12/01/2012 : HORSE RACING AND SOCIAL REAL MONEY GAMBLING CONVERGE
New start-up company garnering plenty of media interest
Achieving remarkable levels of media coverage – especially in the investment sector – this week is an online gambling start-up company that claims to bridge the gap between hardcore horse-betting and online social gaming.
New York-based Derby Jackpot is beta testing an online game that lets players bet real money on live horse races via electronic devices.
Founded by a team of brothers, Tom, Walter and Bill Hessert, as well as CTO Eric Gay, after a trip to the Preakness Stakes last year, the game launched in private beta in September 2012. This week, the founders announced a partnership with payments company Dwolla and gave the New York tech world a chance to check it out at special events.
“It’s the first social horse-betting game that makes it easy to bet, watch and win online,” said Walter Hessert, who serves the firm as Derby Jackpot’s chief product officer.
Hessert says that Derby Jackpot is an online game that translates horse racing into the language and imagery of the internet social gaming fraternity which uses social networks and mobile devices.
One reviewer writing in The Verge characterised the new offering as: "Think FarmVille or Draw Something, but with players betting on live streamed races. Because it’s built around horse racing, it’s legal in 29 states."
With online poker in the United States largely moribund until a legal-political solution is found, there's additional space for products like Derby Jackpot to develop in an environment where political and legislative carve-outs have already created big opportunities which major companies have been quick to exploit over the years.
Replacing the (to the layman) often confusing horse racing industry stats and jargon on Derby Jackpot is a different, simpler and more understandable approach dominated by animations, chatrooms and other more socially-oriented features designed to make the experience both more easily understandable and fun…and making industry experience unnecessary.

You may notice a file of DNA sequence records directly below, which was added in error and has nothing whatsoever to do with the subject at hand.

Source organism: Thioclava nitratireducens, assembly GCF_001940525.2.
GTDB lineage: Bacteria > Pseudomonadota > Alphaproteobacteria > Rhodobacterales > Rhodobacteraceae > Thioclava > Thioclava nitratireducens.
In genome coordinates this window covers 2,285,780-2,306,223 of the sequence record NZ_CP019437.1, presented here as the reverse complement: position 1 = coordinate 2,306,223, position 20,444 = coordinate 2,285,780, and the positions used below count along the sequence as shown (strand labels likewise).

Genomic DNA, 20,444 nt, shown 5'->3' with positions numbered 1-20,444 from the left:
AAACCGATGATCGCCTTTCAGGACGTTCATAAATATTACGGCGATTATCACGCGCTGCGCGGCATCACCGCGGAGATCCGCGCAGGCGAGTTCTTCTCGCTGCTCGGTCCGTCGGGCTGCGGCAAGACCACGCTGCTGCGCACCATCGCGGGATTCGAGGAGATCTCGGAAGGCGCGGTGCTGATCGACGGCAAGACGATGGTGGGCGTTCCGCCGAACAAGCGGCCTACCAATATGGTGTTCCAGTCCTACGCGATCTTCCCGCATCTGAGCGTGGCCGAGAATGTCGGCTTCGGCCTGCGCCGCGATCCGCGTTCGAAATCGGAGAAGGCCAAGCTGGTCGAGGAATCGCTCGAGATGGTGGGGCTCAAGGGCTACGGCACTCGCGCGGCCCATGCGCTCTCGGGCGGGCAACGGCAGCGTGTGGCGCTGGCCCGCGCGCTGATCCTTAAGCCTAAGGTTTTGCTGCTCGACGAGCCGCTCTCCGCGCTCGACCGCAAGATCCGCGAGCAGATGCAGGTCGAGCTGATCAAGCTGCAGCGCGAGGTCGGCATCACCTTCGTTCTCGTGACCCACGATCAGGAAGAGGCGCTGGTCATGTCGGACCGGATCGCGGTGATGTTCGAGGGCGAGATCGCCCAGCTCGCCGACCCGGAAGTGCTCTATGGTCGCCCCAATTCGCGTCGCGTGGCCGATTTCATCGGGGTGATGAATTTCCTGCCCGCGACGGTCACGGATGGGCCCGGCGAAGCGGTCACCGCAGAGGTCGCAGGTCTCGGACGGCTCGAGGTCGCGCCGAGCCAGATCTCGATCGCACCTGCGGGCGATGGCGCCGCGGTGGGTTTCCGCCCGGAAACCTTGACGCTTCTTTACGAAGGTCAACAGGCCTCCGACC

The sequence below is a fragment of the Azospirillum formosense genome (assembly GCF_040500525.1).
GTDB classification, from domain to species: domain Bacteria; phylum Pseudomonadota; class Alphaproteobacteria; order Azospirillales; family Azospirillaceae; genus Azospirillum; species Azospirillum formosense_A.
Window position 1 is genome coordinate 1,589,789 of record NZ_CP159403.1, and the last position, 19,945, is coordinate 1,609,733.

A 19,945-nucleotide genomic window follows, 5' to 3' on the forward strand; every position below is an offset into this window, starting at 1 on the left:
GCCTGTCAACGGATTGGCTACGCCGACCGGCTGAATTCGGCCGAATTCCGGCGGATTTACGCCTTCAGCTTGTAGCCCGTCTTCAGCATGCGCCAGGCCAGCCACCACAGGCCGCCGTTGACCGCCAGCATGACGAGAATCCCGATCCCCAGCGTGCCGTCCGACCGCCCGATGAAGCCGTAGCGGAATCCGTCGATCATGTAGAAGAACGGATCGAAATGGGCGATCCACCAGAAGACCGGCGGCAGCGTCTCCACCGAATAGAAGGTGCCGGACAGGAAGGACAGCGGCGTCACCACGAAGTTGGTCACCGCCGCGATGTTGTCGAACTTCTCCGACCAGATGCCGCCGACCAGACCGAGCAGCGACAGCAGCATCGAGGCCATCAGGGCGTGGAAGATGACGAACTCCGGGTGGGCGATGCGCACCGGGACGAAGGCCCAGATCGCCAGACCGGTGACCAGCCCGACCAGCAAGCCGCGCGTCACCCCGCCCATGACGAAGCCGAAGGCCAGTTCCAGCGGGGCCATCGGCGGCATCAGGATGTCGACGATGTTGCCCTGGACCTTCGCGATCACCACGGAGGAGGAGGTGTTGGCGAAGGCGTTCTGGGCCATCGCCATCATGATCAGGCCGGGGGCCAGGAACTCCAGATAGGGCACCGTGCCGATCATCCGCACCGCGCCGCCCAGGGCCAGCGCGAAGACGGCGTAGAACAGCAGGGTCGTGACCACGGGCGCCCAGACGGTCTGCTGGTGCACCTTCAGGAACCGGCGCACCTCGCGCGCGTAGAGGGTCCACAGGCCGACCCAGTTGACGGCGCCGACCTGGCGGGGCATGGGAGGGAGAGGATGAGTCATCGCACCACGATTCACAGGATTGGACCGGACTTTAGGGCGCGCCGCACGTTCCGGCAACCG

"It's 80 percent gambling and 20 percent horses," co-founder Tom Hessert told The Verge, revealing that Derby Jackpot has now been in closed beta for five months, and will open to the public in 2013.
The multi-disciplined owner brothers are backed by a team of experts that includes a veteran lawyer from the horse racing industry, a former Zynga designer, and Steven Levitt, co-author of Freakonomics, who works on horse-picking strategies with Bill Hessert.
When the game goes public for real money action early next year, players will be able to deposit money from a credit card, prepaid card, or via the Dwolla payments service. They can then place bets online or via mobile on the horses in the next live race, represented by identical avatars with different-colored masks.
The Verge reports: "There is no information about the jockey, for example, or the horse's history, or even its age – just the horse’s name and its odds. Bets are as low as $2 and can pay out as much as $2,000. Once the results come in, the site encourages players to tweet their winnings.
The publication opines that Derby Jackpot and its innovative approach to racing may be just what the battling industry needs to revitalise interest among a younger, more hip, demographic to whom technology represents no fears or barriers.
The average age of a traditional horse racing fan is 51, and that is expected to increase to 57 by 2020.
"Online betting is definitely the future," Mike Salvar, an entrepreneur who worked for the consulting firm McKinsey and Company told The Verge. "Demystifying it for a casual fan is the number one priority, and making online channels accessible to new fans is important."
Early signs of punter interest have been encouraging, with the average age of Derby Jackpot beta trialists around 35. They gathered at various venues to watch the races being screened, chatting and drinking….and betting on the races via provided iPads, also using their mobiles to tweet wins and comments.